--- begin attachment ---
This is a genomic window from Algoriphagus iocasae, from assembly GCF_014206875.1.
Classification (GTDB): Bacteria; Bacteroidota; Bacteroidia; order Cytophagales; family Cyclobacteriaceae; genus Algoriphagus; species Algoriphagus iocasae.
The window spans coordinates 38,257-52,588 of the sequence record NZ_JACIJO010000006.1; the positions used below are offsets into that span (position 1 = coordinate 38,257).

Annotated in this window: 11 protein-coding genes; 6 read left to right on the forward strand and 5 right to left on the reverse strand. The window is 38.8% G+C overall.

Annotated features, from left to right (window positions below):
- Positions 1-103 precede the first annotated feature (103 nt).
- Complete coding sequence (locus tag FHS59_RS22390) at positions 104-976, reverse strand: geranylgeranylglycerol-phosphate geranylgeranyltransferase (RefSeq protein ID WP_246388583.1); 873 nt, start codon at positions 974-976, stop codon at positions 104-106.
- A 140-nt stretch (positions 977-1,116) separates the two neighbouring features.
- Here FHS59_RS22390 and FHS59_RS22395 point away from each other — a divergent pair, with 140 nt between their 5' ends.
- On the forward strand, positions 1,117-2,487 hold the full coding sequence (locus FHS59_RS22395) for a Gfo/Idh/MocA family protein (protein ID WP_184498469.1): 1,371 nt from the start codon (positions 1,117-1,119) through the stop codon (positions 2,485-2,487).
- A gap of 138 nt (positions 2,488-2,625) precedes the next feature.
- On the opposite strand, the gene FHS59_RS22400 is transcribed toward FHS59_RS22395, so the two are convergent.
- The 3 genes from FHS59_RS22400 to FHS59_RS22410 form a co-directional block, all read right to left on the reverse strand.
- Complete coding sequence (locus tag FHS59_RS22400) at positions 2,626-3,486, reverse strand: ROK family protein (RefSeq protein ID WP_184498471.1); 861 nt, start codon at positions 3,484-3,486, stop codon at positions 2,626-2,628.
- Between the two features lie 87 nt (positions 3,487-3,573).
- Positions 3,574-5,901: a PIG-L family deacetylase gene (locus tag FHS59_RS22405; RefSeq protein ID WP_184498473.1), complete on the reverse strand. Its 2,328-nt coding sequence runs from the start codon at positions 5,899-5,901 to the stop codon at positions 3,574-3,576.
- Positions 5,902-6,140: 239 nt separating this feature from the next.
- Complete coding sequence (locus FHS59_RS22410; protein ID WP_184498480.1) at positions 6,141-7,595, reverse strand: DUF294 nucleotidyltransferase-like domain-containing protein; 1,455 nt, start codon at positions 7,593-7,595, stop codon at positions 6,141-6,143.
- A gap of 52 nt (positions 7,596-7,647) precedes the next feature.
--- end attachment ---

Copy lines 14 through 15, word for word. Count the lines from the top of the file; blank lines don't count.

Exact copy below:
- Complete coding sequence (locus tag FHS59_RS22400) at positions 2,626-3,486, reverse strand: ROK family protein (RefSeq protein ID WP_184498471.1); 861 nt, start codon at positions 3,484-3,486, stop codon at positions 2,626-2,628.
- Between the two features lie 87 nt (positions 3,487-3,573).